In yesterday’s post about the overheated Cuban free agent market, I made reference to Chicago Cub RF Jorge Soler. His deal with the Cubs was a 9 yr/$30M deal. Of all the “big ticket” deals made to Cuban defectors, this is the one that made the most sense to me.
Soler signed in June 2012 when he was 20. If the Cubs assumed it would take him two years in the minors during the remainder of 2012 and 2013, they would then have him under contract for his six standard years of service time with the Cubs (2014-2019) and they bought out one free agent year (2020).
Using the indispensable Cot’s Contracts, here’s the breakdown of Soler’s deal:
- $6M signing bonus
- 2012 — $1M
- 2013 — $1M
- 2014 — $2M
- 2015 — $2M
- 2016 — $3M
- 2017 — $3M
- 2018 — $4M
- 2019 — $4M
- 2020 — $4M
That’s an insanely good deal for the Cubs, right? Well, two things. As I hammered home (hopefully) yesterday, none of these Cuban defectors are proven commodities when they get to the United States. Soler could have never figured out how to hit a curve, seen upper 90’s heat with movement, or adjusted to life here. There’s risk.
The second thing is that once Soler is arbitration-eligible, he can opt out of the remaining salaries and go the standard route. So those dirt-cheap $3M and $4M salaries for a potential above-average starting RF will go out the door. But for the purpose of the article, let’s see how Soler’s team controlled salaries project against Gregory Polanco’s potential salaries. Soler and Polanco both debuted last year as 22-year olds (in real-time Polanco is 5 months older, but in baseball terms they are the same age), so they are on the same career timeline.
Soler projects to be a prototypical right fielder — power, good throwing arm, not a ton of speed. Polanco is a right fielder mostly because of pecking order. Good luck dislodging Andrew McCutchen from center AND the equally defensively-talented Starling Marte. Polanco projects to be a different type of right fielder — high teens of homers and lots of steals, especially if he is the leadoff hitter in 2015 and beyond. Here’s my rough projection on what each player is likely to achieve:
Soler: .280 AVG/.350 OBP/.480 SLG, 25 HR, 5 SB
Polanco: .280 AVG/.365 OBP/.460 SLG, 18 HR, 35 SB
Both will have a small bushel of outfield assists, as well. So what could Polanco expect to get in his arbitration years? If you go by those numbers I projected above, a good comparison (statistically, hopefully not personality wise) would be B.J. Upton. Upton went year-to-year with the Rays. In the three minimum salary years leading up to his first arbitration year, Upton put up the following triple slash line and averages for homers/steals:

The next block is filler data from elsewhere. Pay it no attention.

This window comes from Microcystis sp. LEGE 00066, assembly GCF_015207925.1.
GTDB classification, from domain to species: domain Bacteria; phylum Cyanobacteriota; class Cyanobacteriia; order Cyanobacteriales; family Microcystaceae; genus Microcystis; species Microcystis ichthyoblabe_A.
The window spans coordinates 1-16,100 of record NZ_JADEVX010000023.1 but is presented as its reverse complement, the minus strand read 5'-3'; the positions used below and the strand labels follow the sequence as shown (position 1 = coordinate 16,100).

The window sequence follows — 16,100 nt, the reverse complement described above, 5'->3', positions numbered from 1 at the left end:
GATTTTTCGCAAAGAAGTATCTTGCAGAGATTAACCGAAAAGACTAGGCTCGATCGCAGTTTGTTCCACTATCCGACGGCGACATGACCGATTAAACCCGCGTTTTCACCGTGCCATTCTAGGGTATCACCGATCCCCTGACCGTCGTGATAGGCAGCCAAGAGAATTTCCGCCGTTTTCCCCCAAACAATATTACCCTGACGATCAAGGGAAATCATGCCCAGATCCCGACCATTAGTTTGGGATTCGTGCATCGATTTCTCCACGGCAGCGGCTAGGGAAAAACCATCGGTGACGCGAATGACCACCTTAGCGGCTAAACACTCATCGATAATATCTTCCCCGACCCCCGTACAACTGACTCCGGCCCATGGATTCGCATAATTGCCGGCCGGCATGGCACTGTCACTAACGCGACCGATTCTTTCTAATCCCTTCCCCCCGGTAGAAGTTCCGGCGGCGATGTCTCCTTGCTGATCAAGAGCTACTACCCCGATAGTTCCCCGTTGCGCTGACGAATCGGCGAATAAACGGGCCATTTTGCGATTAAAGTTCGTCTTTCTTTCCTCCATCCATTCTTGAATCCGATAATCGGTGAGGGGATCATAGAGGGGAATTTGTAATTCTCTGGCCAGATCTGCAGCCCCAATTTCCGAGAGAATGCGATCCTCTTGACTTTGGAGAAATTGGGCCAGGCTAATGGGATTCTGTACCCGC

Upton: .270 AVG/.358 OBP/.423 SLG, 18 HR, 36 SB
Heading into the 2010 season, Upton received $3M from the Rays. Considering that was five seasons ago, coupled with the fact that Polanco won’t even be eligible for arbitration until after the 2017 season, Polanco could expect to get at least $4M in his first arbitration season. Jon Jay from the Cardinals was arbitration-1 prior to 2014’s season and received $3.25M; his stats pale in comparison to what Polanco should produce.
Upton’s subsequent arbitration year salaries were $4.875M and $7M. Polanco could go $4M /$6.5M/$9M in his three years. Here’s how Polanco and Soler’s salaries would look graphically at the same time points of their careers:
|Polanco||$150,000||$0||$0||$0.25M *||$0.5M||$0.5M||$0.5M||$4M **||$6.5M **||$9M **|
* – pro-rated portion of $500,000 major league minimum ** – estimated salaries via arbitration
Again, Soler will most likely opt out prior to his arbitration years if he’s producing at all, but his contract shows that the Cubs were willing to front load the deal with a large signing bonus and greater-than-minimum salaries during his early years (especially when Soler was toiling in the minors). The Pirates signed Polanco as a 17-year old, so their smaller signing bonus correlated to the greater degree of risk than the Cubs buying a more-developed Soler as a 20-year old with experience in Cuba’s highest league.
Before Soler ever set foot on Wrigley Field’s grass, the Cubs invested $10M in him, compared to the $400,000 the Pirates essentially paid Polanco before he stood in front of the Clemente Wall. The Pirates’ tab will come due in the later years, of course, via arbitration — unless Polanco signs a team-friendly extension like Marte and McCutchen.
The total value of each player’s contract if played out? Soler’s is $30M, while Polanco’s will be $21.4M. Soler’s contract is no risk at all to the player. If he never made the majors, or got a career-ending injury, he would have $30M. If Soler performs as expected, he’ll make a lot more than that by opting out of arbitration. Polanco is in a different situation, which is why I think he’ll eventually sign a long-term extension with the team.